Tax Sale Title Problem - Posted by Paul_NY

Posted by Ben (NJ) on March 15, 2000 at 06:26:47:

There may be a potential problem here but it is most likely the title insurance company’s problem. If they issued a title policy knowing that a lienholder had not been notified then they must be comfortable with the circumstances. Do you know if notice to the absent defendant was published in the local paper? How diligent were the efforts to locate him? This is ironic because right now I am suing a title company for the exact same issue. I hold a tax lien on a property which was sold “free and clear of
all liens” by order of some half asleep judge. I did not get one iota of notice until afterwards despite having a recorded certificate at the county level. (this has due process violations all over it). I will let you know how this goes since it seems to parallel
your situation.

Tax Sale Title Problem - Posted by Paul_NY

Posted by Paul_NY on March 15, 2000 at 02:37:07:

In 1997, I purchased a property at a tax sale. After taking title, I paid for an abstract. The abstractor informed me of a lien she found and gave me a Mortgage Affidavit to fill out. The Mortgage Affidavit said:

"That the said mortgage does not affect your deponent(s) in any manner whatsoever in that your deponent(s) have no knowledge, prior to or since the acquisition of title, of any action taken against the said mortgage. That in fact your deponents were never served with any papers or had any correspondence at any time in any manner whatsoever regarding the above mortgage nor have your deponents been subject to any action.

This affidavit is made to induce Old Republic Nat’l Title Insurance Company to issue a title insurance policy for the premises."

I signed it with a notary public.

Since the abstractor was able to write a title policy, upon receipt of the Affidavit, the problem soon vanished from my memory.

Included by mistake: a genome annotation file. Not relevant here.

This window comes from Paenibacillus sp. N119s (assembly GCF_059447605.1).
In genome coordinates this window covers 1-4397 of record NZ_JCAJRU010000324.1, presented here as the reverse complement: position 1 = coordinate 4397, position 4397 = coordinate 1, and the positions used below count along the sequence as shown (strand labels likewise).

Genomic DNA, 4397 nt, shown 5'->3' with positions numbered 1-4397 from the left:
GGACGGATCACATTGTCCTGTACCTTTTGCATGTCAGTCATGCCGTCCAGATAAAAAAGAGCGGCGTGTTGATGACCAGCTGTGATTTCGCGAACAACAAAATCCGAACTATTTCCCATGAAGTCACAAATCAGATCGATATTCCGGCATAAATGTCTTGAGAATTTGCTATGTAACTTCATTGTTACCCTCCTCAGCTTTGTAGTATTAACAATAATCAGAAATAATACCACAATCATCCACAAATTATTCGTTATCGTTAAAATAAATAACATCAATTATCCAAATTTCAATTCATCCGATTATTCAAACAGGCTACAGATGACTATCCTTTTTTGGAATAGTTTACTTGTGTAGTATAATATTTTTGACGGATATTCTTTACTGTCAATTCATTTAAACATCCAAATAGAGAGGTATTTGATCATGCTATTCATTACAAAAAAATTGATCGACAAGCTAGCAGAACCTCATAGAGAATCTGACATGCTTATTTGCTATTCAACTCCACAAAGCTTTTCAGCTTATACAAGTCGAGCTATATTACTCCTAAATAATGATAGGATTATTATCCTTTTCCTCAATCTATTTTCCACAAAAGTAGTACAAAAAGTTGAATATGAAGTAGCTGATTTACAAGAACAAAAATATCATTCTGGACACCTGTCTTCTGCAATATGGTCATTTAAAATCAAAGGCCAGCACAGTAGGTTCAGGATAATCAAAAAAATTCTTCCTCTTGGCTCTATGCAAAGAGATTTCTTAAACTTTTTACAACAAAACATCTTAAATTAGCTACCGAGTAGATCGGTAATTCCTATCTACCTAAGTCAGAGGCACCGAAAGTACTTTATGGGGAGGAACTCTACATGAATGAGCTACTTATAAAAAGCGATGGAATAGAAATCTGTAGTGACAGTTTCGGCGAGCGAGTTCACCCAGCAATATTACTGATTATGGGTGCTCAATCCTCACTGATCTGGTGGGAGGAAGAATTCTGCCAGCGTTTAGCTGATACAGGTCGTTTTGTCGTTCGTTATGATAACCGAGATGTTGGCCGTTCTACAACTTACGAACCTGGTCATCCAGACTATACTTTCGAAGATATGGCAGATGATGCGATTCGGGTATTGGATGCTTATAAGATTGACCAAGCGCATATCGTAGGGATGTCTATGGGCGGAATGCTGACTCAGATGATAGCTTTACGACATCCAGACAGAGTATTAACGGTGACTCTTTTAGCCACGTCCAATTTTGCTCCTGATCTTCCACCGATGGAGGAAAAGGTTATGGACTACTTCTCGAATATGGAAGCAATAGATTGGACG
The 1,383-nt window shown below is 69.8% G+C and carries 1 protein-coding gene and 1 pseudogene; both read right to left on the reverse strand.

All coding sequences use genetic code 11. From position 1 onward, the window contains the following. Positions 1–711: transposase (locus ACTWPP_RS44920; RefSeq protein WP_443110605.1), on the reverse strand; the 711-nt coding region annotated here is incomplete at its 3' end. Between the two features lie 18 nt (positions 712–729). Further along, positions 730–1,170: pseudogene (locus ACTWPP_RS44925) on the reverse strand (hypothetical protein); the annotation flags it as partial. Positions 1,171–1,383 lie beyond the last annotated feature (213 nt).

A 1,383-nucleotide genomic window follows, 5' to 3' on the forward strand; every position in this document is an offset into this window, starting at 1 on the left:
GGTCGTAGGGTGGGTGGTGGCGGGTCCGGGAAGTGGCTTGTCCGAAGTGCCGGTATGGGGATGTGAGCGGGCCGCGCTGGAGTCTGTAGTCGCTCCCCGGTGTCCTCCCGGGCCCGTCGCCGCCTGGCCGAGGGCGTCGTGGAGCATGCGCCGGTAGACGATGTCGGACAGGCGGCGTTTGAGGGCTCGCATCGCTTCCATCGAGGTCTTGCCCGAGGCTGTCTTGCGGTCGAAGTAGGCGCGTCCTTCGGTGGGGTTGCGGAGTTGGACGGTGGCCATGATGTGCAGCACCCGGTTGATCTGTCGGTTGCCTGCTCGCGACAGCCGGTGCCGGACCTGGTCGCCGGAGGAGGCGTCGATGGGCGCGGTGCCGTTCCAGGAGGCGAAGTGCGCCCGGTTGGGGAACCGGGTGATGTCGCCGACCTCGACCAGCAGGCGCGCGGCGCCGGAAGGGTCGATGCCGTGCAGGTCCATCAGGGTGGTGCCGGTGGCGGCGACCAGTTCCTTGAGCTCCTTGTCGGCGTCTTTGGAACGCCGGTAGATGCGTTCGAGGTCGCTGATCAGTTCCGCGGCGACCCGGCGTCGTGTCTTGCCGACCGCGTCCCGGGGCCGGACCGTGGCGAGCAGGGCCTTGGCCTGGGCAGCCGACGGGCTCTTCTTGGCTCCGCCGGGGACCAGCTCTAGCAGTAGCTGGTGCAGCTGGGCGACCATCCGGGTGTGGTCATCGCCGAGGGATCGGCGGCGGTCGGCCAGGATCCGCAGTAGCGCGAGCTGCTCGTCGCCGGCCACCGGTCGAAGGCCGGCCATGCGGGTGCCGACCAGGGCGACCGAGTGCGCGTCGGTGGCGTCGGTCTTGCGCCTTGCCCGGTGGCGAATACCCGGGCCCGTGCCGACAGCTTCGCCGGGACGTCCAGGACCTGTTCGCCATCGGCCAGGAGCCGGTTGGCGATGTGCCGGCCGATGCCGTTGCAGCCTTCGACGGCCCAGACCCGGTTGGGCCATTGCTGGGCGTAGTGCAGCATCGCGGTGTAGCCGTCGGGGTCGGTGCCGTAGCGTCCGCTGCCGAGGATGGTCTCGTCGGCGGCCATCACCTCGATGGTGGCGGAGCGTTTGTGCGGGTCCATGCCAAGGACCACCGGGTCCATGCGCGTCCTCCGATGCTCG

The county that sold the property to me was unable to locate the company (they sold and installed windows and doors) and therefore unable to ‘notify’ them of the pending sale.

I sold that property shortly thereafter.

My question is:
Did the abstractor solve the problem with the Affidavit? Or am I still on the line here? Or are the current owners of the property picking up a liability?

Wish I knew about creonline when this situation came to light.

Any opinions would be appreciated.

Thanks in advance.


A little more paranoid - Posted by Bud Branstetter

Posted by Bud Branstetter on March 15, 2000 at 09:07:27:

Title companies are not in the business to take chance nor to pay claims. The inducement you made to them may well be argued that they did not insure against a real claim. The company that sold doors and windows may have gone bankrupt. The assets(note) may have been sold in a pool to someone and they have not followed up yet. I have purchased a second that way to foreclose and wipe out a third. The title insurance may well except that lien from a claim. It would be worthwhile to do a little investigation to see what did occur.